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A mountain bike is not going to be inherently stronger. If anything a larger frame triangle is stronger. On a mountain bike you have a long seat post that is a point of failure. I don't recall seeing weight limits posted for bikes. Consider a touring bike as they are designed to handle a load. Or an expedition bike. I would go with a high quality ...


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Firstly I want to congratulate you on your resolve. Yours is twice the weight (90 kg x 2) of a normal heavy rider. I see that bike you mentioned is a very cheap bike. For your safety DON'T!!!!. I can recommend that you do a LOT of searching online about bikes for heavy people, find examples that have worked for people at or above your specific size and ...


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178kg would put significant strain on most off the shelf bicycles. Most critical parts would be wheels, bottom bracket, crank set, and suspension if any. I would suggest that you go to your local bike shop and have custom assembled bicycle for you with: wheels 26" with at least 36 spokes, best quality double walled rims, best quality spokes and good wheel ...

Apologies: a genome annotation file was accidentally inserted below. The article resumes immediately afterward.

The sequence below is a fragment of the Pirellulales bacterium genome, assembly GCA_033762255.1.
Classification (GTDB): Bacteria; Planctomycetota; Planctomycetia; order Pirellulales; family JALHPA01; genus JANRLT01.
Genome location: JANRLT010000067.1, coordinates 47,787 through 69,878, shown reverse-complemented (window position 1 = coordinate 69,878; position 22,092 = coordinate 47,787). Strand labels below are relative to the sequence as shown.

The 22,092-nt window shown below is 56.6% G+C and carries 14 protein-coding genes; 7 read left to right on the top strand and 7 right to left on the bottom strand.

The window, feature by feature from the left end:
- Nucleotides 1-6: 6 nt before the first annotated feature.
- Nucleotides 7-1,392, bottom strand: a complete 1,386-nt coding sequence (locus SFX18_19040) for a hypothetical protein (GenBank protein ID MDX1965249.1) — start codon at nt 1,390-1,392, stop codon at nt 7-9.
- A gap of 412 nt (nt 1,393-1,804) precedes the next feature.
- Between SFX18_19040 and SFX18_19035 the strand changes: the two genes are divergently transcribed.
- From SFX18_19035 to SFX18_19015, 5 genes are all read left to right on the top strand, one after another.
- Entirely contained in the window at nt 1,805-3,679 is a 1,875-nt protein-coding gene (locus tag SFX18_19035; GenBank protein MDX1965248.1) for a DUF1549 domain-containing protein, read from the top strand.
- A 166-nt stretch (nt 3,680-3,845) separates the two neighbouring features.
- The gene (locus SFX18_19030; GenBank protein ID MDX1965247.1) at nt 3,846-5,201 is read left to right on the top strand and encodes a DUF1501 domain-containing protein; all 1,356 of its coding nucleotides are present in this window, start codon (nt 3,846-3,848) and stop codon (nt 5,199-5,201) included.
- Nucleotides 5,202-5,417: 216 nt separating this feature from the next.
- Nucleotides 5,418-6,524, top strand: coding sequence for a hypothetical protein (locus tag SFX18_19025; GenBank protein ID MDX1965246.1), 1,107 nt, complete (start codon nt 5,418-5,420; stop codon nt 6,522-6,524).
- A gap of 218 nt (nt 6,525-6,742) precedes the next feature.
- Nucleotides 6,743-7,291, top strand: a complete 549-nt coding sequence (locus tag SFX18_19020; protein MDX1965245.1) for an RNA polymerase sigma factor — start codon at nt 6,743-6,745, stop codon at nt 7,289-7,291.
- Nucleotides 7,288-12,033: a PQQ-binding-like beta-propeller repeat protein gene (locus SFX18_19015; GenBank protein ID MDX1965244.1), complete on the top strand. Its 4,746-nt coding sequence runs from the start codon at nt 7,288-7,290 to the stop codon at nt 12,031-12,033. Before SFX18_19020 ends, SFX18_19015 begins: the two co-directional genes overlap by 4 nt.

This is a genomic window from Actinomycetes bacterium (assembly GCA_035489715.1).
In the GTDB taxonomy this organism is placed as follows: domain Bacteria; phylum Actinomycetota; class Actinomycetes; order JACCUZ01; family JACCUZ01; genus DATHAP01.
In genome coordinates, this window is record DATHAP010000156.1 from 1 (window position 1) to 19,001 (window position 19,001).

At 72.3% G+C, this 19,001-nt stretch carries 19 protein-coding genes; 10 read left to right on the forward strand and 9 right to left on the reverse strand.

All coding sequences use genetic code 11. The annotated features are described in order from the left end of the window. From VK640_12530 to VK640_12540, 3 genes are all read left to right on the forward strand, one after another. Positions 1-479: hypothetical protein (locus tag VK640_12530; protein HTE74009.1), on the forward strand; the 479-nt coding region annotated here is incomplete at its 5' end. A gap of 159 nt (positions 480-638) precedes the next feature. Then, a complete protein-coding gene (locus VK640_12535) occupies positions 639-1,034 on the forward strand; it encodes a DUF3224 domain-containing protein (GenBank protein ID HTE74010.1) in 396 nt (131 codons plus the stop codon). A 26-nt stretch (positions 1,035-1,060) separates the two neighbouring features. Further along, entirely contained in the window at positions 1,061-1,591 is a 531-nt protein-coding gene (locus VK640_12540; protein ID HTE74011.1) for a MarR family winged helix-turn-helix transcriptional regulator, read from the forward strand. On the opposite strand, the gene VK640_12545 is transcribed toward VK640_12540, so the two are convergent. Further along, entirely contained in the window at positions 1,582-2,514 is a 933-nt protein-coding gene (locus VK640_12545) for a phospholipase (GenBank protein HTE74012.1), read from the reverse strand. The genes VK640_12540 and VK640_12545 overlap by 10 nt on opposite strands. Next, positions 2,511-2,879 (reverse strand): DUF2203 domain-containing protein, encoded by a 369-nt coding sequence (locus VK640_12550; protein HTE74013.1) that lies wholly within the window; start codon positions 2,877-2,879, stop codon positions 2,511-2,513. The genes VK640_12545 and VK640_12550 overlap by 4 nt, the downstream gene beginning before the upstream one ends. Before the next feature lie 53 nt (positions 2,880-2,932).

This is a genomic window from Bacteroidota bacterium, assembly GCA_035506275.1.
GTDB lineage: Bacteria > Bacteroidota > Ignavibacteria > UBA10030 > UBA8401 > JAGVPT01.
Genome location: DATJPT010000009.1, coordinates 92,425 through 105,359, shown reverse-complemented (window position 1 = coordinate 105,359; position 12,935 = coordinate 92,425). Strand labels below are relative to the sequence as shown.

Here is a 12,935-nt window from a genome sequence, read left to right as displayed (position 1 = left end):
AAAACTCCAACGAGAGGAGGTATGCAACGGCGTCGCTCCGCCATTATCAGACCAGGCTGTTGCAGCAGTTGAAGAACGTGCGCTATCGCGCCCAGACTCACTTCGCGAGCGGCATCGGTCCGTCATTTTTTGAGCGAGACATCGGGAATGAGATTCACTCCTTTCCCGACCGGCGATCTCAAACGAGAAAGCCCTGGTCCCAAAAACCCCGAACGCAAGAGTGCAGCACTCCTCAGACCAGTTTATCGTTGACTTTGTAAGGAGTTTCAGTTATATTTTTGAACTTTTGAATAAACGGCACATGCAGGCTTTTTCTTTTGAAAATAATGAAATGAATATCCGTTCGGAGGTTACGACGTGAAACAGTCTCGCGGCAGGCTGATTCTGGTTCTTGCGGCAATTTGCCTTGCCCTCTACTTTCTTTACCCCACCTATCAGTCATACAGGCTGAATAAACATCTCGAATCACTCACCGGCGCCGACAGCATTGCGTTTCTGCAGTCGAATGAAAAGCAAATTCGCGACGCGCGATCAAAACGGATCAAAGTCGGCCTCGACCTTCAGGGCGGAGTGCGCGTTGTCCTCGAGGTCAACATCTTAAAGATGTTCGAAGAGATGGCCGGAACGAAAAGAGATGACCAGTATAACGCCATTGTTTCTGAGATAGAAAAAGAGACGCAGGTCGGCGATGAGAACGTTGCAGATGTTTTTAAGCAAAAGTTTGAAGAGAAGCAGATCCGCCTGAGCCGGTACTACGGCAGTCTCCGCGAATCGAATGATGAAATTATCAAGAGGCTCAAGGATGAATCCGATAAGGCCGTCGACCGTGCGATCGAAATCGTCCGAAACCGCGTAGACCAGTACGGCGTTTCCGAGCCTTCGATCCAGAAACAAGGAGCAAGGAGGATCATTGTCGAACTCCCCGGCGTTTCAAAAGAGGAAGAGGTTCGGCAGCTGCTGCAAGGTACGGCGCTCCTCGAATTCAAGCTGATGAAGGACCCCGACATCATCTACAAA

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I once had this happen before by combining inexpensive saddle bags combined with a inexpensive rack. The bags were not stiff enough for things like groceries and the rack provided no support to keep the saddle bags from twisting. With the heavy weight the bags simply twist into the spokes while riding. I now use higher quality expedition style panniers ...


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I have a 2013 Trek X Cal and also a 2015 Trek Remedy 9 29er. I'm 6'2", and when I started biking about 8 months ago I weighed 321lbs, now after over a 1000 miles of mountain biking I'm a trimmed down 255lbs. I believe the Treks are also rated at 300 lbs and I have had no problems with either bike. I've also never felt that either frame or rims were being ...



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